While a hospital is technically a business establishment, talking to patients is different from talking to customers of regular businesses. Conversations with customers at stores, restaurants, and gasoline stations are purely transactional. Talking to patients, however, requires doctors, nurses, and medical professionals to be candid, careful, and quite personal. Patients will reveal a lot of things to you, which are essential in diagnoses.
If you are a medical professional having trouble with interpersonal communication in a hospital setting, let this be your guide.
Keep your words simple
You may be tempted to speak in your own language. Remember that some of the constructs you may say will not be easily understood by your patient. Explain how a process or procedure works. Explain the use of tools, such as disposable speculum with light, in layman’s terms.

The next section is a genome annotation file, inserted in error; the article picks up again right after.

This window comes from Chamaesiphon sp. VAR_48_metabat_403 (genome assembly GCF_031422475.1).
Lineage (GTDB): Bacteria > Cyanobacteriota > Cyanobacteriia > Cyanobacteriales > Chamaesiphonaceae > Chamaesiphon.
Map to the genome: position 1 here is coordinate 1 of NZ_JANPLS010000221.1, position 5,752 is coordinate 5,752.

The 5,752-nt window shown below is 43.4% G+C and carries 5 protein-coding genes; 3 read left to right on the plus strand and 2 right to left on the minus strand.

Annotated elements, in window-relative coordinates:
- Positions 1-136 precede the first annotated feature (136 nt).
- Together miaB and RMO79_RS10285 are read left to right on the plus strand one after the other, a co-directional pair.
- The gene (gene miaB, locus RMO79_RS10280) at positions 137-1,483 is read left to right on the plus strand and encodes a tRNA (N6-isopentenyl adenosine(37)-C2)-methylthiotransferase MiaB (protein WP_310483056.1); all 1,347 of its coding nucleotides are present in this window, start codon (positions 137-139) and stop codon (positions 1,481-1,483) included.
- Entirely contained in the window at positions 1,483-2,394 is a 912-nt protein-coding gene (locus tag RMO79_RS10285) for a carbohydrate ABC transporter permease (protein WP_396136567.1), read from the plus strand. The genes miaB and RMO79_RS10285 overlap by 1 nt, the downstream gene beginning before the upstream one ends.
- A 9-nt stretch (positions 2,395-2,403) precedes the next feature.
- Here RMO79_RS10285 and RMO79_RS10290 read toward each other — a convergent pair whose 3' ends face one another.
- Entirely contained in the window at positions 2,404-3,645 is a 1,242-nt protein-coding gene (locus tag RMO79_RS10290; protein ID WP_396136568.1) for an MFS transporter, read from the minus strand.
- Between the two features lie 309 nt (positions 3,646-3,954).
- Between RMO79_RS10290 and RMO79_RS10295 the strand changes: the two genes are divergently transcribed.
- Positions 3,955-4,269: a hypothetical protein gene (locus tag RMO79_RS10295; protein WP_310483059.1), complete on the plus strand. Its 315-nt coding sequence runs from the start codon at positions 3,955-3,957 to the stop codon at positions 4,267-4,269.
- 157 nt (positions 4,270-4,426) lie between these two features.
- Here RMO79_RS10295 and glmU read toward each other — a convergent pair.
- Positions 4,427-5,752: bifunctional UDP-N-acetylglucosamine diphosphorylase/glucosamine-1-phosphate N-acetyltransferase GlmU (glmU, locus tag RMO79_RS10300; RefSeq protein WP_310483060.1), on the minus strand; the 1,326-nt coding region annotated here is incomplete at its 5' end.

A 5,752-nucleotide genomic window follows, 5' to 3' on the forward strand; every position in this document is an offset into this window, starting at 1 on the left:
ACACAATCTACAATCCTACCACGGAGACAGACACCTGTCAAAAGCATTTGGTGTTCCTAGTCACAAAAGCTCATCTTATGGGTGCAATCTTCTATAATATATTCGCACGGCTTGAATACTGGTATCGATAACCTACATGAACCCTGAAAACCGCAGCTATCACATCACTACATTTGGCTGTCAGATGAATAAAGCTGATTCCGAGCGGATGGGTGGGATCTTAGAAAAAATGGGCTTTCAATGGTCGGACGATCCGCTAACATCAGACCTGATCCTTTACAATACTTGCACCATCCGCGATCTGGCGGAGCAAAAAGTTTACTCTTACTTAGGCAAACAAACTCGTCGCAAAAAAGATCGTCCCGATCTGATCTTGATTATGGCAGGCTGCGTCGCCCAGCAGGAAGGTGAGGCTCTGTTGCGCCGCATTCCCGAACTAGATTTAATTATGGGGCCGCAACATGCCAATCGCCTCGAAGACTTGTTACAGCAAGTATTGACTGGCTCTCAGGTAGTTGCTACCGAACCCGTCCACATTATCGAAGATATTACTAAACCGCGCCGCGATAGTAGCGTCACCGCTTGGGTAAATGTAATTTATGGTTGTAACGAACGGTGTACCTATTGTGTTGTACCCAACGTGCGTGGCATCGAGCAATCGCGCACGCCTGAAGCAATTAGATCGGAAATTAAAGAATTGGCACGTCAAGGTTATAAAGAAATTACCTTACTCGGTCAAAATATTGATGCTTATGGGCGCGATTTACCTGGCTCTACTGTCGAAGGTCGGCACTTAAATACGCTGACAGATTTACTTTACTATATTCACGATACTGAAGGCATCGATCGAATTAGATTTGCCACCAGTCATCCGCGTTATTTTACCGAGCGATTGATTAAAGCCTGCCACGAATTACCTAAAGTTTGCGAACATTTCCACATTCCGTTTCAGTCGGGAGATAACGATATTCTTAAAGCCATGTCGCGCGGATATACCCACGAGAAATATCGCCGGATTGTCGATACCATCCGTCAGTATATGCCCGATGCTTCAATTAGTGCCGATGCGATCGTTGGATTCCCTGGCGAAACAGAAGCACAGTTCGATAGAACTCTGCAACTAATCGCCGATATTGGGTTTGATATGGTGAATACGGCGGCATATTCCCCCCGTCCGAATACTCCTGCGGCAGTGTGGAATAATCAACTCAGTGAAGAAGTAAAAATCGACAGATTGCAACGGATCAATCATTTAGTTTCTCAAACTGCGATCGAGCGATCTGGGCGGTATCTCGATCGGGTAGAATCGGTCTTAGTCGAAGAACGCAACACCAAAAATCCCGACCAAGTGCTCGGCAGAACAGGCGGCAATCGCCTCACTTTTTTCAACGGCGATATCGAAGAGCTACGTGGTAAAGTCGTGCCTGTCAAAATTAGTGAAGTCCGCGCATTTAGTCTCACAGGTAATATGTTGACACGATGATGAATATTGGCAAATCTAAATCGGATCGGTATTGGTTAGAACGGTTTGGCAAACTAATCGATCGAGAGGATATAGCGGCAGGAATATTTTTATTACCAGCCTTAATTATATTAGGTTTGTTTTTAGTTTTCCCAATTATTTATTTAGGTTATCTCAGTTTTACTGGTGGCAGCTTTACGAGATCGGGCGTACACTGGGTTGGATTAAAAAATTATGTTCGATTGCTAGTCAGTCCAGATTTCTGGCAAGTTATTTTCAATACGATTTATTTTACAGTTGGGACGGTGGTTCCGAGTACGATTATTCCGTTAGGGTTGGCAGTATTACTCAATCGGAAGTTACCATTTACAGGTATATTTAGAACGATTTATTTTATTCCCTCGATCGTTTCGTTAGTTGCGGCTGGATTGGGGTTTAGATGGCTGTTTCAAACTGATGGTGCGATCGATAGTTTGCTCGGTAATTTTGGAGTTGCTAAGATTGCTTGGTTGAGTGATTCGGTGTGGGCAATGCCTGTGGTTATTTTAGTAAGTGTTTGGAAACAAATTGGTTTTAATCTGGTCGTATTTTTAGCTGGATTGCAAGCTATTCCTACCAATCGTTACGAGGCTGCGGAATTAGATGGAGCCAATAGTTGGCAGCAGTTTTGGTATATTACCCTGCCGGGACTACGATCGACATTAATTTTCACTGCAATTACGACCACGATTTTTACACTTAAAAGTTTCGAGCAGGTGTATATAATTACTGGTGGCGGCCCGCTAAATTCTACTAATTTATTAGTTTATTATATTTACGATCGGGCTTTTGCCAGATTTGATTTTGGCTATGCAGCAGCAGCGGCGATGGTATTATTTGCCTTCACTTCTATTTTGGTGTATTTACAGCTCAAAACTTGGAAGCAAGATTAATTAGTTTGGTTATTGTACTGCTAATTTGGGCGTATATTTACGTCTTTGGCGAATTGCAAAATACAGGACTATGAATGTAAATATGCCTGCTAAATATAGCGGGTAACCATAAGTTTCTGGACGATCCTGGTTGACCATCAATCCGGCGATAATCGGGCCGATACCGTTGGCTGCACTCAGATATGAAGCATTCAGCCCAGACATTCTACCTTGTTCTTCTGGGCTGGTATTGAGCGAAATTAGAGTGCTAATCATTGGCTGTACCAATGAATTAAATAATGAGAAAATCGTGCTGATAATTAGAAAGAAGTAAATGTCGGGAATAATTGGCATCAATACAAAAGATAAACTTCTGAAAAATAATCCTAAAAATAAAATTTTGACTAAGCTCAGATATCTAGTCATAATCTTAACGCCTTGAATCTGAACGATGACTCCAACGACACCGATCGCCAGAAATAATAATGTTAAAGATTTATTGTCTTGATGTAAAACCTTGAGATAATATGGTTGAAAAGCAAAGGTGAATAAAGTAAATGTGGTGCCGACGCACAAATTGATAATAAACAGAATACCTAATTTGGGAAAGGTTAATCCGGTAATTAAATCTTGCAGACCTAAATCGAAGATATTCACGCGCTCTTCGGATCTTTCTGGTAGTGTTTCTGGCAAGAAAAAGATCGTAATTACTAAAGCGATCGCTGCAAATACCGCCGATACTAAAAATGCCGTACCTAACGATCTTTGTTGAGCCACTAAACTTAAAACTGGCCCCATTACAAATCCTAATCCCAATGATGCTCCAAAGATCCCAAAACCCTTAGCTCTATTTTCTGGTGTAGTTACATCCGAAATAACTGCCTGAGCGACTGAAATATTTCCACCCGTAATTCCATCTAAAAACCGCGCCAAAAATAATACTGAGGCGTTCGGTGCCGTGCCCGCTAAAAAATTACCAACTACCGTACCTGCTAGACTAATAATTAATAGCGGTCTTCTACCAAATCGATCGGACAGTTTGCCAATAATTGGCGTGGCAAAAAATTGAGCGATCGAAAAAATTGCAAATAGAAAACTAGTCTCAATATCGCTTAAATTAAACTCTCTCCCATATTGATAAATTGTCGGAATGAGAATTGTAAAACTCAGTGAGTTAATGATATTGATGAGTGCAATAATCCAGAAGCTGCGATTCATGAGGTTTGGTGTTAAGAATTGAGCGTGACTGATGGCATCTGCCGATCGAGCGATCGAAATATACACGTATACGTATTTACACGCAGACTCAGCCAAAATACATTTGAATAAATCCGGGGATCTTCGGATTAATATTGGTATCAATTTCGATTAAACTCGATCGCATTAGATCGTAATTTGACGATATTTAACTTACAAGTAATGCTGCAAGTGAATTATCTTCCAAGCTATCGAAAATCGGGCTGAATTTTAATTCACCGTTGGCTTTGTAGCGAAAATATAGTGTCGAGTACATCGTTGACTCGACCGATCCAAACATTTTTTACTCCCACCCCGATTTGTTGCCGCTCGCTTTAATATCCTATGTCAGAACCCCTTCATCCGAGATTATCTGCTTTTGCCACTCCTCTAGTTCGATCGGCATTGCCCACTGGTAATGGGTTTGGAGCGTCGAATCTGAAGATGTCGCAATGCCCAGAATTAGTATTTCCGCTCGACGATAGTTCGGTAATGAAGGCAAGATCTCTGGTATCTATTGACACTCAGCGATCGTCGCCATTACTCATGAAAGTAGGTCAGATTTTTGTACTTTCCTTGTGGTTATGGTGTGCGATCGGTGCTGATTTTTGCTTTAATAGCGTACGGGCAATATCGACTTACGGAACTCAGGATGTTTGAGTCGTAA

Many times, doctors monopolize the conversations by talking nonstop. If you do this, you have no chance to hear what the patient has to say. And it may even lead to faulty diagnoses. What you need to do is just let the patient talk. Or if the patient is too shy and timid, lead the conversations by providing prompts or asking questions.
Do not always assume
Many doctors make the mistake of assuming they know what their patients have to say. Again, this may lead to a faulty diagnosis. Before you draw out a conclusion, listen to each fine detail of your patient. Validate your claim by asking more questions. Encourage them to be honest.
Talking to your patients should be done with care and thought. The most important thing that you should keep in mind is the confidentiality of the entire conversation.